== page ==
Jul 242011

Recently on OkCupid a very unlikely candidate messaged me and he eventually started questioning me on topics surrounding open marriage; apparently I was the first he’d run into on OKC who admitted to being in an open relationship. I suspect he wasn’t looking very hard.

I’m very interested in trying open relationships for a change. In the past I would fall in love quickly, spend too much money, make too many compromises, and then watch things fall apart for reasons that were beyond my control. I always thought that the open relationship lifestyle (if you want to call it that) was more natural and more honest than the sort of till-death-do-us-part mentality I had. I haven’t meet many people who are living this way, what can you tell me about it? How do you handle being married and seeing other people? Why be married at all?

My answer to him was:

You might want to do some reading research on the differences between polyamorous relationships and open relationships.

You can still have that “til-death-do-us-part” mentality and to a big degree my husband and I do. What we DID remove from our vows though was “forsaking all others” (it was a tiny ceremony and I re-wrote the traditional wedding vows in a way that subtly reflected our lifestyle and lack of religion whilst being showy and emotional enough that the parents never noticed what was missing). Many people DO want what’s called a “primary partner”. Someone to share your home and potential children with (if children is something you might want), a rock to always have around……but with the ability to explore other relationships. People in the non-monogamy camp firmly believe that no one person can be one other person’s “everything”. After all, your platonic friends to a degree provide something that your primary partner might not, so why not a lover?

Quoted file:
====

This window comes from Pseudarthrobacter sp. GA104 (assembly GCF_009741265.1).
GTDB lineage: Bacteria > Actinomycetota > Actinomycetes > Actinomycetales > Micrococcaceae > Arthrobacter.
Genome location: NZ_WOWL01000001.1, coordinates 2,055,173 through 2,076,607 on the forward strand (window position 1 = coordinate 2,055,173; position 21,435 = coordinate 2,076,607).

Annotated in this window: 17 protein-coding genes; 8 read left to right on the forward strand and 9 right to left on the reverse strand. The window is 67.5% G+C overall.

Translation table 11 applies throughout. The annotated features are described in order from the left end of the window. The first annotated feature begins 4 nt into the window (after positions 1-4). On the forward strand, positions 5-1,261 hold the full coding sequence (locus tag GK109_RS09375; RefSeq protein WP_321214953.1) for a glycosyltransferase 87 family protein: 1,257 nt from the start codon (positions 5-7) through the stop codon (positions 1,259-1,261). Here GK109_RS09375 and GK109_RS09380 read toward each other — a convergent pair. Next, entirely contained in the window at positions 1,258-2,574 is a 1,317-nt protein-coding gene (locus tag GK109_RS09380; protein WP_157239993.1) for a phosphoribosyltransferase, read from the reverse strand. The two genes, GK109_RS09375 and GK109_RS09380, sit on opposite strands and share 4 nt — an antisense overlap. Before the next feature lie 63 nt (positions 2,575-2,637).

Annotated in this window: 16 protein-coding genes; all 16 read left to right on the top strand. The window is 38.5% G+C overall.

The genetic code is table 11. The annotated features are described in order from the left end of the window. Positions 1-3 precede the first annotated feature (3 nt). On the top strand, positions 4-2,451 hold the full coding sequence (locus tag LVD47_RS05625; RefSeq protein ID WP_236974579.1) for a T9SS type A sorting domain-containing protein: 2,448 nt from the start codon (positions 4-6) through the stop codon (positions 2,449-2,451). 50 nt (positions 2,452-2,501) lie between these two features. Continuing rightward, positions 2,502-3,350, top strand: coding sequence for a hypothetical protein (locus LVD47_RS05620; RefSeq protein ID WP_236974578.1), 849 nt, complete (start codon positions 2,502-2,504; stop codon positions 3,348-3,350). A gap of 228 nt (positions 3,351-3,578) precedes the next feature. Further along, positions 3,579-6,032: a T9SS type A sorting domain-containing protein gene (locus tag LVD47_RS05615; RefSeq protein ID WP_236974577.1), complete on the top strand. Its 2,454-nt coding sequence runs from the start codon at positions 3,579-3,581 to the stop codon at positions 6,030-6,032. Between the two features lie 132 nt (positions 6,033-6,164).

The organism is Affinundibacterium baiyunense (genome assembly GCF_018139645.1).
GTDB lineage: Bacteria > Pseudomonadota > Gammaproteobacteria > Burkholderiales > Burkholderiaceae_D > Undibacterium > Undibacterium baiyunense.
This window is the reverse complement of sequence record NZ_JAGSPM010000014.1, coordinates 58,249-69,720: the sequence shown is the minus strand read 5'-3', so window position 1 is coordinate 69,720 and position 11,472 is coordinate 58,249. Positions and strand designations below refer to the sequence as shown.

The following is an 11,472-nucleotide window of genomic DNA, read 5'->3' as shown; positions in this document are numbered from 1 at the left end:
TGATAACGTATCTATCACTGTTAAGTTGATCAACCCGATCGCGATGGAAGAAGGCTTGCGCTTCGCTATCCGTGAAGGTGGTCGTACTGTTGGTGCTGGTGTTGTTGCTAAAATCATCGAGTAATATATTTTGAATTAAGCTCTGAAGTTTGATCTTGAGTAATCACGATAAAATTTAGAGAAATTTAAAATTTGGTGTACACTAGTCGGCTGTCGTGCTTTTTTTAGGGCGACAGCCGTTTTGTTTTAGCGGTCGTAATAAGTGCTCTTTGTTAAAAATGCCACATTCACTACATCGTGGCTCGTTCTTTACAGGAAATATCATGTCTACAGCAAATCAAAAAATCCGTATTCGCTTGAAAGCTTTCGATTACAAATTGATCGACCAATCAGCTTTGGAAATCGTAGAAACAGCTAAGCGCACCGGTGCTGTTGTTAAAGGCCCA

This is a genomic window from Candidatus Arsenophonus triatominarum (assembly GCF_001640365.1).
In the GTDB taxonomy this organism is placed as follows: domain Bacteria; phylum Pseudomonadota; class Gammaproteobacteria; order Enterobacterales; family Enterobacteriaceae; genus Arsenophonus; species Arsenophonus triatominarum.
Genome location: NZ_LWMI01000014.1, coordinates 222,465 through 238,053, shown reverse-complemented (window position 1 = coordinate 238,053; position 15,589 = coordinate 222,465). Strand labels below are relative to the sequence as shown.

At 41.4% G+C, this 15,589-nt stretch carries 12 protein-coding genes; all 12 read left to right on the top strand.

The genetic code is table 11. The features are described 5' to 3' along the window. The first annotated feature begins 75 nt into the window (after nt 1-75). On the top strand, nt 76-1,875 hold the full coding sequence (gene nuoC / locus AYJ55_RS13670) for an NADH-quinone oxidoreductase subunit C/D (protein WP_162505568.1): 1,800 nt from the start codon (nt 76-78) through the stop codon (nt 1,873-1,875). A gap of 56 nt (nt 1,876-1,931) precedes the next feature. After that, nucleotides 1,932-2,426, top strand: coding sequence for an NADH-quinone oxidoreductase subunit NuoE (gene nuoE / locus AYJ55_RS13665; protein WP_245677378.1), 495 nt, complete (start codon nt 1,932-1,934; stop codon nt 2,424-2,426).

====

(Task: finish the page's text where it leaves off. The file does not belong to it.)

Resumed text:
It’s not easy. Unless you are mostly devoid of jealousy and have perfected (or are trying really, really hard to perfect) the ability to maintain compersion for your other partners’ joy in their other loves, as well as all parties having the self-control not to completely drown in their “new relationship energy” at the expense of their primary relationship. 99% of people are not that perfect. So that’s why I say it’s not easy. It has perks and benefits, yes.

Why be married at all? As I said before, just because I want to have the ability to lust and love others doesn’t mean I don’t still want a primary partner to lean on and raise a home with. As for the institution of marriage itself – it’s more the legal and common necessity than anything else. At one point yes, the romantic side of us wanted to be married for the sake of marriage, to wear the rings and say “husband” and “wife” but this was when we were younger. Currently I personally don’t feel the need for legal marriage to fortify our relationship, I don’t worry that if we weren’t married we’d be any less committed to each other. My husband and I have been serious since 1998, but only got married a couple years ago (we had been waiting until we were able to afford a decent wedding, the wedding I’d planned and dreamed about, not to mention a proper length honeymoon) solely because he really needed to be put on my health insurance as I was the one working and had really good insurance. So it was a tiny ceremony with just our parents and felt more like a “green card wedding” than what I’d always dreamed of. But, oh well. Beyond the health insurance issue is all other sorts of legal benefits, very adult and boring matters such as taxes and wills and etc.